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Schizophr Res. 2005 Mar 1;73(2-3):221-8.

Meta-analysis of the time-course of brain volume reduction in schizophrenia: implications for pathogenesis and early treatment.

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Central Texas Veterans Affairs Health Science Center, 1901 S. 1st St., Temple, TX 76504, United States.



Whole brain volume (BV) is significantly reduced in groups of schizophrenic patients, but there is disagreement as to when in relation to onset of illness these losses occur. Given what is known about the normal development and lifetime course of BV, intraventricular volume (IVV), extracerebral volume (ECV), and intracranial volume (ICV) changes, it is possible to allocate (within a narrow range of uncertainty) excessive brain volume loss (EBVL) to either the time before or the time after attainment of maximum brain volume (BVmax).


Decreases in patient ICV relative to control ICV reflect early reductions in brain growth, while increases in ECV reflect later BV losses. There is however uncertainty as whether any relative increases in patient IVV occur early, later, or both. IVV differences were first assumed to be of early origin, so that early EBVL was measured by ICV-IVV differences and later EBVL by ECV differences alone. The IVV differences were then assumed to be of later origin, so that early EBVL was measured by ICV differences alone, and later EBVL by ECV+IVV differences. The results taken together delineate the maximum and minimum values for early and later losses.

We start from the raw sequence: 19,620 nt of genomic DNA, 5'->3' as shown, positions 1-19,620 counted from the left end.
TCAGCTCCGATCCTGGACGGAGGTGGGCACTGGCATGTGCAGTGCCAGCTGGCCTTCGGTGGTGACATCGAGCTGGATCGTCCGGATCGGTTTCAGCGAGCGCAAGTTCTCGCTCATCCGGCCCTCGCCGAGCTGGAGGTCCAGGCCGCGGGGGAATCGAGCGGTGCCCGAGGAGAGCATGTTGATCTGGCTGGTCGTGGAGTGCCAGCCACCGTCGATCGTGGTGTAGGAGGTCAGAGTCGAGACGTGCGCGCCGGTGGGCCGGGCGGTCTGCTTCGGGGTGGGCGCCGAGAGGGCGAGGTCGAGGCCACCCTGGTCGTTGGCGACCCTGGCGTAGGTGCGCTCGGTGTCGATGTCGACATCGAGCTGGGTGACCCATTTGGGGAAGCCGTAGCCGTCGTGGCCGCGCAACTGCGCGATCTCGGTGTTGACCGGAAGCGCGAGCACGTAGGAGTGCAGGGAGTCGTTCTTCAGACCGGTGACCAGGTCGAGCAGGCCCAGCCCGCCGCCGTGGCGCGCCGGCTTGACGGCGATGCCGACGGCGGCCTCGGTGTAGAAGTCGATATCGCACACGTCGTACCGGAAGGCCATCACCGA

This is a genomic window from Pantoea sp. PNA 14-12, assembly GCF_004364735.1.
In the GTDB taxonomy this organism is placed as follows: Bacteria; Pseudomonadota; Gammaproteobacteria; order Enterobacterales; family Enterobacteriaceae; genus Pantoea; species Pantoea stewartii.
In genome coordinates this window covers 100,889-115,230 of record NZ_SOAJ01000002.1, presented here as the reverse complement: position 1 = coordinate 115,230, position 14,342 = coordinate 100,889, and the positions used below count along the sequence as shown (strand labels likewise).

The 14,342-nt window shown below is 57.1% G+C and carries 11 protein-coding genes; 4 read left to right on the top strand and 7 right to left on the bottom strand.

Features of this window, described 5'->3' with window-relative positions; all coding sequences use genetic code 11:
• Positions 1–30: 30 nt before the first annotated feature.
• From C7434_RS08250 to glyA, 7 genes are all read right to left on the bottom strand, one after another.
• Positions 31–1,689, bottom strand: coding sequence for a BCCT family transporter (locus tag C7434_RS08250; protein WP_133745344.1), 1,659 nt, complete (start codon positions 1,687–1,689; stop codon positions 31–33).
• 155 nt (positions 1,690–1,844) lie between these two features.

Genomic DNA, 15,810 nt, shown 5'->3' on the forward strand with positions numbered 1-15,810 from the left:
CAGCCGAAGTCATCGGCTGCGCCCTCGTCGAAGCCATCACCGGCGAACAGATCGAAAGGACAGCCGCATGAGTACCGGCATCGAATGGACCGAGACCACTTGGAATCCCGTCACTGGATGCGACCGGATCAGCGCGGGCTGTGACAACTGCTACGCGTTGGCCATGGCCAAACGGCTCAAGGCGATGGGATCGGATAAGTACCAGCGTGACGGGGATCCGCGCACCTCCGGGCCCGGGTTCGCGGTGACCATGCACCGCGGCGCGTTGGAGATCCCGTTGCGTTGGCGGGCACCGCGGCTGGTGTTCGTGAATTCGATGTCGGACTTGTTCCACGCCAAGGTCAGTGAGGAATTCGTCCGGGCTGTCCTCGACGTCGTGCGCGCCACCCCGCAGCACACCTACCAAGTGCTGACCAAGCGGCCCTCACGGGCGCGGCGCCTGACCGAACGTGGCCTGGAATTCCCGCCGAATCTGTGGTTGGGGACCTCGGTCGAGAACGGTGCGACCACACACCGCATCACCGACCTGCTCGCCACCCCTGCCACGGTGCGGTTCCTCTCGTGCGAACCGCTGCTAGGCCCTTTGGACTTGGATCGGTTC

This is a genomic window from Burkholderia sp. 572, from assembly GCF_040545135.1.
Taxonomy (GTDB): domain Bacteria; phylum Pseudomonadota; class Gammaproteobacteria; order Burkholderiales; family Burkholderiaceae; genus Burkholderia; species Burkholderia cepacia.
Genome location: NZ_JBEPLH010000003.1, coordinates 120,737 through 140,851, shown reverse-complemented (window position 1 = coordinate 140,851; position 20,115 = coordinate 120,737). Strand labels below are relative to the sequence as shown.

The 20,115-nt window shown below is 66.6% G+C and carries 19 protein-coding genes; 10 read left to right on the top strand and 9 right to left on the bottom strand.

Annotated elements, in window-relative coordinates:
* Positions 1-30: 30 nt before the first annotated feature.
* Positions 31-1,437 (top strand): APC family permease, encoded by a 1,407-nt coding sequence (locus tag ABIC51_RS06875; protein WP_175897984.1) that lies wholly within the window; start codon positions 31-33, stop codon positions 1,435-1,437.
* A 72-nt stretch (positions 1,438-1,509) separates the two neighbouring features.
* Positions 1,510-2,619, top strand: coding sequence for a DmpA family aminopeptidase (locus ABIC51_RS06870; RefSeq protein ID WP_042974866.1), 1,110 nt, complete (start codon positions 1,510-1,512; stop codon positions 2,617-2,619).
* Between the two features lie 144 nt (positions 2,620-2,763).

Patient-control volume differences in BV and ICV for 20 published magnetic resonance imaging (MRI) studies of schizophrenic patients (n=982) and controls (n=1049), and differences in ECV for 17 of the same 20 studies, comprising 889 patients and 942 controls, showed a significant patient BV decrease of 34 cc's (t=-4.94, df=19, p<0.0001), ICV decrease of 20.1 cc's (t=-2.64, df=19, p<0.02) and ECV Increase of 14.1 cc's (t=3.65, df=16, p<0.001). In the 17 studies which included ECV and IVV, as well as ICV differences, the patient ICV-IVV decrease was 20.2 cc's (t=-2.56, df=16, p<0.05) and the ECV+IVV increase was 17.1 cc's (t=-4.11, df=16, p<0.001).


There is a small but significant whole brain EBVL in schizophrenia patients both before and after BV(max), regardless of when excessive IVV enlargement is assumed to occur.

[Indexed for MEDLINE]

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